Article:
Oil steadies on dim OPEC demand outlook, pares gains from Gulf of Mexico storm


NEW YORK (Reuters) – Oil prices steadied on Thursday as OPEC forecast slower demand for its crude next year, with crude futures easing from their highest in more than a month after U.S. producers cut nearly a third of their output in the Gulf of Mexico ahead of what could be one of the first major storms of the Atlantic hurricane.

FILE PHOTO: An oil pump is seen at sunset outside Vaudoy-en-Brie, near Paris, France April 23, 2018. REUTERS/Christian Hartmann

Brent crude futures fell 23 cents to $66.78 a barrel by 12:59 p.m. EDT (1659 GMT). During the session, they hit their highest since May 30 at $67.65 a barrel.

U.S. West Texas Intermediate (WTI) crude futures rose 4 cents to $60.47 a barrel, after hitting their highest since May 23 at $60.94.

At least 17 offshore oil and gas platforms were evacuated in the Gulf of Mexico, according to a U.S. regulator as oil firms moved workers to safety ahead of a storm expected to become a hurricane by Friday.

Phillips 66 said it expected to complete the closing of its 253,600-barrel-per-day (bpd) Alliance, Louisiana, refinery because of the storm threat.

Tropical Storm Barry formed with heavy rains expected across the north-central U.S. Gulf Coast, the National Hurricane Center said.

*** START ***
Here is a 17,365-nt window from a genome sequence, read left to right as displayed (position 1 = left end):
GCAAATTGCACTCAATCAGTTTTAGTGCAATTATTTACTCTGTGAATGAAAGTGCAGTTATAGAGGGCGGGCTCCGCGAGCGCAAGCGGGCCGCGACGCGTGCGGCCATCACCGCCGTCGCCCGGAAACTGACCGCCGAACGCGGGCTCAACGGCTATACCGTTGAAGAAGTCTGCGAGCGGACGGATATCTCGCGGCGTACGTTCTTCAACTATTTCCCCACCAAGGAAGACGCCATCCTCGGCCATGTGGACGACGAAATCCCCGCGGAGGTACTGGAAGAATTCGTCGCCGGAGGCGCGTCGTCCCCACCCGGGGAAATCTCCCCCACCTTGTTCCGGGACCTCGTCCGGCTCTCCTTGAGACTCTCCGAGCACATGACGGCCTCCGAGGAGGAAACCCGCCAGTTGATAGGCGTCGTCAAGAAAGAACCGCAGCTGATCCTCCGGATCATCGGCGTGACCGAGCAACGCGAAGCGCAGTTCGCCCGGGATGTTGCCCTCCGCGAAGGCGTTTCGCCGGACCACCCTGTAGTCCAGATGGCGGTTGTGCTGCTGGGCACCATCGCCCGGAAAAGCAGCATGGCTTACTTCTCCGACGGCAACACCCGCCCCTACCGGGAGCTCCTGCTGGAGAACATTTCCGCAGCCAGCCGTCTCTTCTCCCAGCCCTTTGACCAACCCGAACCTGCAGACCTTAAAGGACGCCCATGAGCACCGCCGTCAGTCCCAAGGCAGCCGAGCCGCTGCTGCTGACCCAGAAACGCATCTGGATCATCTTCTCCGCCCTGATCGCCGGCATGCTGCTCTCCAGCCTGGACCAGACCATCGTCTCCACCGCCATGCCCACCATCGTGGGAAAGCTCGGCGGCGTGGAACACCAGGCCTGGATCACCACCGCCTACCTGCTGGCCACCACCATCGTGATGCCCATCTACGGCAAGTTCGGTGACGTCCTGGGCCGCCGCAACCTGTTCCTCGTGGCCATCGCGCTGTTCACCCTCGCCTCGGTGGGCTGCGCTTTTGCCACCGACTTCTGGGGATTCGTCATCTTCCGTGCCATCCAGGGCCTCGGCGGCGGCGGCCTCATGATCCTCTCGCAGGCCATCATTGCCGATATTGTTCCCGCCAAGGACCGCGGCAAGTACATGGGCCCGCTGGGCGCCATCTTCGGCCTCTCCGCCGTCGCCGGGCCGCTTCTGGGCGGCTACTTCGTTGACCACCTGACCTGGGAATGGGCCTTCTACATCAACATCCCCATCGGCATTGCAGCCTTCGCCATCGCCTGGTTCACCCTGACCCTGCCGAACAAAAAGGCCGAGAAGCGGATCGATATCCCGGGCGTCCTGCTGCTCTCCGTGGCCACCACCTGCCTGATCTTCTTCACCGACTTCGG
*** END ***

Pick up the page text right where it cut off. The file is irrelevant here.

“Every storm is different,” said Phil Flynn, an analyst at Price Futures Group in Chicago. “There are still a lot of questions to be answered, whether it’s going to do damage to the supply side or going to do more damage to the demand side.”

The Organization of the Petroleum Exporting Countries gave its first 2020 forecasts in a monthly report on Thursday, saying the world would need 29.27 million barrels per day (bpd) of crude from its 14 members next year, down 1.34 million bpd from this year.

The forecast points to the return of a surplus despite an OPEC-led pact to restrain supplies, and was seen as a drag on prices.

Tensions in the Middle East also kept investors on edge. A day after Iran warned Britain would face “consequences” over the seizure of an Iranian oil tanker, three Iranian vessels tried to block passage of a British ship run by BP through the Strait of Hormuz, the British government said. They withdrew after warnings from a British warship.

“What happened was partially expected. We pointed out last week that Iran was likely to do something of the sort,” Petromatrix oil analyst Olivier Jakob said.

Additional reporting by Julia Payne and Bozorgmehr Sharafedin in London and Aaron Sheldrick in Tokyo; Editing by Marguerita Choy and David Gregorio

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